What Once was  Road

What Once was Road

Flooding in Colorado

For those of you who may not have heard, we had some serious flooding here in Colorado last week.  Across the state, the floods killed at least eight people and damaged or destroyed as many as 2,000 homes. It also washed out hundreds of miles of roads and left many small mountain towns completely cut off. The floods caused damage across nearly 2,000 square miles; it was unprecedented, especially given the time of the year.  I was up in the mountains hunting elk, and I didn’t know what had taken place, and I still don’t know all of the details, but it is going to take years for some areas to recover.

What is ironic to me is that Chatfield Reservoir (where I fish, canoe, and kayak frequently, less than a mile from my home) has been low all summer to allow water to flow down the South Platte River to the farmlands out east, and those farmlands, small towns, and country roads were some of the hardest hit areas.  Last Friday I went to Chatfield Reservoir, and the water level was at least 20 feet higher than the last time I was there two weeks ago, the flow to the plains had been shut off.

My state is in recovery mode now, and while I don’t intend at all to make light of the personal tragedies and loss caused by the flooding, I am not a news reporter, I am an outdoor writer, so I want to discuss that aspect of the flooding.  First I want to commend the Colorado Parks & Wildlife for their immediate action to assess the damage to fisheries and wildlife habitat.  They are not only assessing the damage to the environments, they immediately offered hunters with special permits to hunt areas affected by the flooding the ability to exchange their tags for one in another area.  A friend of mine, Rob, was looking forward to archery deer hunting in October in an area out on the plains that was washed out by the floods, and he came to me for advice on an alternate area to hunt since he will be given the opportunity to exchange his hunting permit.  I think that the CP&W’s quick response to this situation exhibits their dedication to the sportsmen and women of our fine state.

Fall is one of the best times to fish here in Colorado, and of course the flooding is going to have an impact in several areas, in different ways.  As I mentioned about Chatfield Reservoir, it was filled with additional water, but clear water by now, and it has expanded the lake into areas that two weeks ago were sandy shores filled with sprouting cotton woods and other vegetation.  Now those areas are prime fishing habitat for bass, trout, walleye, and catfish wanting to fatten up for the winter.  The fishing there is incredible right now.

Floods in Colorado

Floods in Colorado

On the other hand, some smaller reservoirs into which flood waters spilled into, the water is still murky, and fishing can be tough.  As a general rule, in murky or stained water you want to fish with dark colors in order to create contrast against the water color, and use lures that make noise, push water, or otherwise create some kind of serious action to draw attention.  Some people think that fishing brightly colored lures in murky water makes the lure stand out.  But in actuality the light disbursement is restricted in dark-colored water, meaning that the fish won’t even see the color, they will see the profile of the lure, just as when fishing in clear water on a moon-lit night.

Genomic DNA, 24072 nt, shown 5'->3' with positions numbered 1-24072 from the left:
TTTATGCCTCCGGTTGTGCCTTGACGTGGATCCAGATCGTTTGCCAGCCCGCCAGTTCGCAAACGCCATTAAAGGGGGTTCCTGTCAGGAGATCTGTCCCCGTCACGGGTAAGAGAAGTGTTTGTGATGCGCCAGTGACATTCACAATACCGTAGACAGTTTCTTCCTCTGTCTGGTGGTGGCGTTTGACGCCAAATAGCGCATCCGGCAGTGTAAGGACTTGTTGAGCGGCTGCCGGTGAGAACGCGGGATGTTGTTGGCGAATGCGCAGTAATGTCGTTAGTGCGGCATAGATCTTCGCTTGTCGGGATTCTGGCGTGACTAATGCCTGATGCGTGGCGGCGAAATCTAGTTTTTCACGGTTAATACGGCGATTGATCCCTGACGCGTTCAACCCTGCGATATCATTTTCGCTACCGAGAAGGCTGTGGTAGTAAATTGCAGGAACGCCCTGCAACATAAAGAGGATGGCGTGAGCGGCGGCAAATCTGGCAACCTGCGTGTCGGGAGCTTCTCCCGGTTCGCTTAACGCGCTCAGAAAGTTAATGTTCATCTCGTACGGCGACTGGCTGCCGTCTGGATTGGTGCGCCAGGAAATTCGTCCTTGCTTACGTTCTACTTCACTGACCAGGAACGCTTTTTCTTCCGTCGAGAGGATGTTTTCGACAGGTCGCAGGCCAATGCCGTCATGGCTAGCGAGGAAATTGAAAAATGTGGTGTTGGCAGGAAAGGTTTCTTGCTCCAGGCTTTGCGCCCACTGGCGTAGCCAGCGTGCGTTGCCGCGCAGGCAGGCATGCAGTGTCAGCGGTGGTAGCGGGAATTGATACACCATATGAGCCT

As for fly fishermen, fishing in murky water is always difficult, and streamers and San Juan worms tend to work best.  But the streams in the mountains tend to clear out quickly, even after a major flood like we had here.  The exception to that is streams that flow out of areas where a forest fire has recently occurred (by recently I mean within the past year or two), and unfortunately we have had a lot of fires in Colorado in recent years.  An afternoon downpour in a burn scar area can muddy streams for miles in a short amount of time, and it may not clear up for days.  The same concept applies to all mountainous areas, not just Colorado.  If you plan on a fly fishing outing, be sure to check these conditions before you go.

Deer-in-a-flood

Deer in a Flood

As far as hunting goes, the devastation of this flood could be significant to populations of upland birds, such as pheasant, quail, and chukar.  These birds that love the cover of the riparian areas of the South Platte River will find their hiding areas washed away.  On the other hand, the flood will create new hunting opportunities for water fowl for the season that is not far away; there will be new pools and puddles still standing in fields where there were none last season.  The flood will also have created new river and creek channels which will remain for at least a few more months, if not for years until the next flood.

For big game, the result of the flood’s impact is mainly on human access to hunting areas.  The deer on the eastern plains of Colorado have plenty of habitable areas they can migrate to safely.  The main impact to hunters is what I mentioned earlier about my friend Rob; he had a sweet spot scouted out in a corn field, and he would likely have taken a deer there next month, but that opportunity is lost now.  As a result of the flooding, many hunters will have to rethink their strategies now, but the animals should be fine.

That’s my brief summary of what the flood means to us outdoors people, but I could write a novel about so much more of this tragedy.  In harsh terms; it is Mother Nature’s force, and it is there for a reason.  We as humans are still trying to understand what those reasons are, and deal with the results.

flood-waterfowl

Water Fowl on a Flooded Field